Very Public Arguments and Debates
Healthy debate and strong opinion can definitely be a good way of attracting attention, however you must be careful that it is the right sort of attention. There’s a line when it comes to expressing opinion and political views in the social media world, which when crossed, can end up making you look like a completely unprofessional and untrustworthy lunatic. It’s great to share your views in a diplomatic and considered way, but when it starts to feel uncontrolled, or is coming from a place of anger or aggression, you must stop and take the conversation to a private place if it is something that you feel strongly enough about to pursue. Sitting on the side lines and seeing others airing their dirty laundry is very uncomfortable, and you risk painting a negative picture of yourself, if it’s your laundry on display. Remember that your customers and potential future customers are watching! There are 4 rules I live by where this is concerned:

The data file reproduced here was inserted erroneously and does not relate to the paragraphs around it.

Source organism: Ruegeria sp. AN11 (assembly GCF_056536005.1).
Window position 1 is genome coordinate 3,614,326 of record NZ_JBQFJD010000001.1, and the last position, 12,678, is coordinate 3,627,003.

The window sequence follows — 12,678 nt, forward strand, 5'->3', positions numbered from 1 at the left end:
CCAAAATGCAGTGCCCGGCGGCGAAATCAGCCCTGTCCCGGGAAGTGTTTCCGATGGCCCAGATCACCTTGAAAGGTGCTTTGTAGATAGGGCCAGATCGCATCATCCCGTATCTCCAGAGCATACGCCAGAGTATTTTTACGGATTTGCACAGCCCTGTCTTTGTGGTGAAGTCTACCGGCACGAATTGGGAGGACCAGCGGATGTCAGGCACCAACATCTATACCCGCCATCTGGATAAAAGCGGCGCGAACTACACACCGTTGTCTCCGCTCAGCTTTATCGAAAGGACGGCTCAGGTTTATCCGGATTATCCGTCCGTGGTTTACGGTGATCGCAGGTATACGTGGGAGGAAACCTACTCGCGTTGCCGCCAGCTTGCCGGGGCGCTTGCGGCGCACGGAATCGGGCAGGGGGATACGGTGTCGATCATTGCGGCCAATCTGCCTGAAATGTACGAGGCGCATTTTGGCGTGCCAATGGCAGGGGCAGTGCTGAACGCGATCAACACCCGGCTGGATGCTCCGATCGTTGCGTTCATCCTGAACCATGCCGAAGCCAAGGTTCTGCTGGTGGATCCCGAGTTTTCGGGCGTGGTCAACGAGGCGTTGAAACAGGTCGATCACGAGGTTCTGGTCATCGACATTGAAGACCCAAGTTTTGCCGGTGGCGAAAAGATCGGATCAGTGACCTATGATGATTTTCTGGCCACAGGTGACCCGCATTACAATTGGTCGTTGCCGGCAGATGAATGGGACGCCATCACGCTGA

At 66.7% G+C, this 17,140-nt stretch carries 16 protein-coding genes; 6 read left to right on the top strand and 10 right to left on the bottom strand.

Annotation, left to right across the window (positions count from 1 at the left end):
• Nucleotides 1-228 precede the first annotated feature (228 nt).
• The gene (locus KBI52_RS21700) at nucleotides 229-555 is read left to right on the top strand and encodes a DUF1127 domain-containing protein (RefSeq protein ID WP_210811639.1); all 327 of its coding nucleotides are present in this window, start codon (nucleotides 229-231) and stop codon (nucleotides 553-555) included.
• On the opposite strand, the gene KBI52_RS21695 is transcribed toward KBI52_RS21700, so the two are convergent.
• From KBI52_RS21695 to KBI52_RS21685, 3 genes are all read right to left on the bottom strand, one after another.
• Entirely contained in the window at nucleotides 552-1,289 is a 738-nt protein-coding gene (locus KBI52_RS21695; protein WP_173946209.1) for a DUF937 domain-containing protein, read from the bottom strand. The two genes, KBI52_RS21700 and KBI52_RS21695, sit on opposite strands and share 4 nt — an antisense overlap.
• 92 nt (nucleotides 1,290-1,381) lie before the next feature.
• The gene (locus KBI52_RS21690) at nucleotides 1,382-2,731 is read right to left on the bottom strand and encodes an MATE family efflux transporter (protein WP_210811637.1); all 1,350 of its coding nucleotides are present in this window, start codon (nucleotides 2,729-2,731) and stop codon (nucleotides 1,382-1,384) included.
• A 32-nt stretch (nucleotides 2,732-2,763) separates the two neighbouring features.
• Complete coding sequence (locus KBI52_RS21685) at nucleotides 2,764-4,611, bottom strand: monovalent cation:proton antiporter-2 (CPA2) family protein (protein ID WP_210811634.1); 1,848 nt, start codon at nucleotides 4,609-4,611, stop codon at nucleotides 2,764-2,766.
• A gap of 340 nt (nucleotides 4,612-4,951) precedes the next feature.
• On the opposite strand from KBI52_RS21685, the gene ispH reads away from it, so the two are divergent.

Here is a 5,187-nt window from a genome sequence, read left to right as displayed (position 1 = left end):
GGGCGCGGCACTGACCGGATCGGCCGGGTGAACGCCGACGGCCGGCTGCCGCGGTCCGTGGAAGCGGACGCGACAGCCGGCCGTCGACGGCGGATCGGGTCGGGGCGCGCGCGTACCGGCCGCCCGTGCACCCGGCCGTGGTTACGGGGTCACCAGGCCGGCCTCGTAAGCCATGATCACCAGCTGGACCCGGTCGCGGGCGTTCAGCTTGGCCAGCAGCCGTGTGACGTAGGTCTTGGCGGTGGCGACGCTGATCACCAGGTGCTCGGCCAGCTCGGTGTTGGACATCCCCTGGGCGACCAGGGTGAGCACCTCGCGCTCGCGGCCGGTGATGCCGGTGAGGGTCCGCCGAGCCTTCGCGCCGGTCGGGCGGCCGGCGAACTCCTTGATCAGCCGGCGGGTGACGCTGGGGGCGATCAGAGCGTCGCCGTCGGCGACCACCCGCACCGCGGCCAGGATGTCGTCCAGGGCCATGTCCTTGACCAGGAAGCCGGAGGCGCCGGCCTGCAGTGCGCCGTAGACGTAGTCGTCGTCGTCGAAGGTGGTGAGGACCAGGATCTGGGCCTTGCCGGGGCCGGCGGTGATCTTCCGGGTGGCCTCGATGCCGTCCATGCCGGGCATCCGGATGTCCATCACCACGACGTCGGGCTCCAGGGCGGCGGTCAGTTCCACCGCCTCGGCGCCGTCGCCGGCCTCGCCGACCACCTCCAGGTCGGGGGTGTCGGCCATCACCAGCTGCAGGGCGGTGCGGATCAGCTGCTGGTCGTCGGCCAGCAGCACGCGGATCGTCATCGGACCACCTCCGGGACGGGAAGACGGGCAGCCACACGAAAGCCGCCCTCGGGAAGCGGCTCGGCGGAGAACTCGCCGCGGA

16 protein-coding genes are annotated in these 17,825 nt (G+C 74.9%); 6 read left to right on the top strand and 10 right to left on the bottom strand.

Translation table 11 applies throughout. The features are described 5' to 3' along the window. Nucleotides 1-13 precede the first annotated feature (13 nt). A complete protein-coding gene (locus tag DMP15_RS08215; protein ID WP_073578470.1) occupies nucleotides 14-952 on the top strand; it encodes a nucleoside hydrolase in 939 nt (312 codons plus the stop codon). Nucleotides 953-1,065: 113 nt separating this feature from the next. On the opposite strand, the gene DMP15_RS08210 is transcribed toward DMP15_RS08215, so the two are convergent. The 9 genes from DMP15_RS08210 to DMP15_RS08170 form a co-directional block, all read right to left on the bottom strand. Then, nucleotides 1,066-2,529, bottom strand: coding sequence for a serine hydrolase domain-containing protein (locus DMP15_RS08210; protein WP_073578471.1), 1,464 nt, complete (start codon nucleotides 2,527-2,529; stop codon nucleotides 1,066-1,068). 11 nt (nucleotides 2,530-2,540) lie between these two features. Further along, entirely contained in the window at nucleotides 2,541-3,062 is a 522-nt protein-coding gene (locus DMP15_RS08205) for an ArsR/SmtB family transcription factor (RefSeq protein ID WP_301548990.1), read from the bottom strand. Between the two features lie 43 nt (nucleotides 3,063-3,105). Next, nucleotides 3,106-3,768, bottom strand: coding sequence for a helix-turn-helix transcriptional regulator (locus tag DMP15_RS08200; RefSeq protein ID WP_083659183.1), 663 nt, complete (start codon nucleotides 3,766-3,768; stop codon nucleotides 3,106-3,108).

- Don’t talk politics.
- Respect that everyone has and is entitled to their own opinion.
- Don’t rise to those who attempt to goad you into negative dialogue and discussion.
- Remember, if all else fails, there is a block function.
How Un-User-Friendly Facebook Ads Is
Indeed. Advertising on any social media platform can feel like a minefield and this is a more sophisticated marketing strategy that takes time, patience and money to get right. Now the topic of Facebook Ads is a big one, so I’m not going to go in too deep here, but if you are currently experimenting or dabbling in Facebook Ads, here are my top 4 recommendations.
- Set up Facebook Business Manager, you’ll need this to run and monitor your ads.